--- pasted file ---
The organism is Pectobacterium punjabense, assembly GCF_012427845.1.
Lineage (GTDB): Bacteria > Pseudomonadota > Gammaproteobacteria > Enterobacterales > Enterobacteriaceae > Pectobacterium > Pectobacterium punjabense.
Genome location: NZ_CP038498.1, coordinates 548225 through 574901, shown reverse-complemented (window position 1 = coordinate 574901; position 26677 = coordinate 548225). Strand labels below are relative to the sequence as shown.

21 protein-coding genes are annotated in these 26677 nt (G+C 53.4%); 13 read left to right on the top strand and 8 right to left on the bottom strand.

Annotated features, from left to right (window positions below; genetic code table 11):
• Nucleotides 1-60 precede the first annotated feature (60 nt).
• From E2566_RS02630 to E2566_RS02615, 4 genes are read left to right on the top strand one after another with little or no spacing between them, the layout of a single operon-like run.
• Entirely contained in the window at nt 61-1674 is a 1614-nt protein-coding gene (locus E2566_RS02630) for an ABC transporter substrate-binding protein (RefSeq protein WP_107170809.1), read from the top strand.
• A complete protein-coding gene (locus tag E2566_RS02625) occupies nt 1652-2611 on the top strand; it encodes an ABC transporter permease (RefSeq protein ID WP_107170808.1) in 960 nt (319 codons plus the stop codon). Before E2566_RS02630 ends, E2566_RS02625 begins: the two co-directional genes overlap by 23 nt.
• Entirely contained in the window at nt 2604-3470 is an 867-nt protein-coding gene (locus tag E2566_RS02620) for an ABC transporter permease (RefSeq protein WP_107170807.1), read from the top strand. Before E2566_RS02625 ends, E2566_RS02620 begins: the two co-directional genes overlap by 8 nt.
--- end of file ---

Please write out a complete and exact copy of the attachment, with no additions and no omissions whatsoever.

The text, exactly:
The organism is Pectobacterium punjabense, assembly GCF_012427845.1.
Lineage (GTDB): Bacteria > Pseudomonadota > Gammaproteobacteria > Enterobacterales > Enterobacteriaceae > Pectobacterium > Pectobacterium punjabense.
Genome location: NZ_CP038498.1, coordinates 548225 through 574901, shown reverse-complemented (window position 1 = coordinate 574901; position 26677 = coordinate 548225). Strand labels below are relative to the sequence as shown.

21 protein-coding genes are annotated in these 26677 nt (G+C 53.4%); 13 read left to right on the top strand and 8 right to left on the bottom strand.

Annotated features, from left to right (window positions below; genetic code table 11):
• Nucleotides 1-60 precede the first annotated feature (60 nt).
• From E2566_RS02630 to E2566_RS02615, 4 genes are read left to right on the top strand one after another with little or no spacing between them, the layout of a single operon-like run.
• Entirely contained in the window at nt 61-1674 is a 1614-nt protein-coding gene (locus E2566_RS02630) for an ABC transporter substrate-binding protein (RefSeq protein WP_107170809.1), read from the top strand.
• A complete protein-coding gene (locus tag E2566_RS02625) occupies nt 1652-2611 on the top strand; it encodes an ABC transporter permease (RefSeq protein ID WP_107170808.1) in 960 nt (319 codons plus the stop codon). Before E2566_RS02630 ends, E2566_RS02625 begins: the two co-directional genes overlap by 23 nt.
• Entirely contained in the window at nt 2604-3470 is an 867-nt protein-coding gene (locus tag E2566_RS02620) for an ABC transporter permease (RefSeq protein WP_107170807.1), read from the top strand. Before E2566_RS02625 ends, E2566_RS02620 begins: the two co-directional genes overlap by 8 nt.